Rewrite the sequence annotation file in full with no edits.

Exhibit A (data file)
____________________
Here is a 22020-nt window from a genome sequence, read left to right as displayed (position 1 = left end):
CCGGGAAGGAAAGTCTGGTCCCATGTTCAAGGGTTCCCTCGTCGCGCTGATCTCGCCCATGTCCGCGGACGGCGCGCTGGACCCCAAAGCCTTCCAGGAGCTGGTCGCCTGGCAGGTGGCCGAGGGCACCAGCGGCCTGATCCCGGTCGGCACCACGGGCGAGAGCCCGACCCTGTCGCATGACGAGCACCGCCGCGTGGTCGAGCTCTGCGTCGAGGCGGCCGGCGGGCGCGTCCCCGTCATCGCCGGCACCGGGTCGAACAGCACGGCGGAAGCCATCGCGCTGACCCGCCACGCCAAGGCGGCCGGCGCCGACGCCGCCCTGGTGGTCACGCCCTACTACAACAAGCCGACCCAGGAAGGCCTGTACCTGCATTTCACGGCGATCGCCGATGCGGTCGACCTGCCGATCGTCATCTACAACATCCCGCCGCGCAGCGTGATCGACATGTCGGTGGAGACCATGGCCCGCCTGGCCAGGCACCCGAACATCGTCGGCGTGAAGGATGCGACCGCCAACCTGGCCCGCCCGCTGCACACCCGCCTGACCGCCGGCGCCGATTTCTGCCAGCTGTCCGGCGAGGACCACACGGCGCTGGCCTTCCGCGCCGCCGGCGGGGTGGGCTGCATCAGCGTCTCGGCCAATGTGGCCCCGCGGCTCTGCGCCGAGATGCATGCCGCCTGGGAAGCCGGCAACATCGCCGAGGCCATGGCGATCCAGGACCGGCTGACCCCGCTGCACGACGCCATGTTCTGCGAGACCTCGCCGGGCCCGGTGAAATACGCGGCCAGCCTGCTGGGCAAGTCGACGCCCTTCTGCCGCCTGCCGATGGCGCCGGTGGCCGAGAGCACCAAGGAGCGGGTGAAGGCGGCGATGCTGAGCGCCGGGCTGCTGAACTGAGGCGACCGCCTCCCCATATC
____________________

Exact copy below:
Here is a 22020-nt window from a genome sequence, read left to right as displayed (position 1 = left end):
CCGGGAAGGAAAGTCTGGTCCCATGTTCAAGGGTTCCCTCGTCGCGCTGATCTCGCCCATGTCCGCGGACGGCGCGCTGGACCCCAAAGCCTTCCAGGAGCTGGTCGCCTGGCAGGTGGCCGAGGGCACCAGCGGCCTGATCCCGGTCGGCACCACGGGCGAGAGCCCGACCCTGTCGCATGACGAGCACCGCCGCGTGGTCGAGCTCTGCGTCGAGGCGGCCGGCGGGCGCGTCCCCGTCATCGCCGGCACCGGGTCGAACAGCACGGCGGAAGCCATCGCGCTGACCCGCCACGCCAAGGCGGCCGGCGCCGACGCCGCCCTGGTGGTCACGCCCTACTACAACAAGCCGACCCAGGAAGGCCTGTACCTGCATTTCACGGCGATCGCCGATGCGGTCGACCTGCCGATCGTCATCTACAACATCCCGCCGCGCAGCGTGATCGACATGTCGGTGGAGACCATGGCCCGCCTGGCCAGGCACCCGAACATCGTCGGCGTGAAGGATGCGACCGCCAACCTGGCCCGCCCGCTGCACACCCGCCTGACCGCCGGCGCCGATTTCTGCCAGCTGTCCGGCGAGGACCACACGGCGCTGGCCTTCCGCGCCGCCGGCGGGGTGGGCTGCATCAGCGTCTCGGCCAATGTGGCCCCGCGGCTCTGCGCCGAGATGCATGCCGCCTGGGAAGCCGGCAACATCGCCGAGGCCATGGCGATCCAGGACCGGCTGACCCCGCTGCACGACGCCATGTTCTGCGAGACCTCGCCGGGCCCGGTGAAATACGCGGCCAGCCTGCTGGGCAAGTCGACGCCCTTCTGCCGCCTGCCGATGGCGCCGGTGGCCGAGAGCACCAAGGAGCGGGTGAAGGCGGCGATGCTGAGCGCCGGGCTGCTGAACTGAGGCGACCGCCTCCCCATATC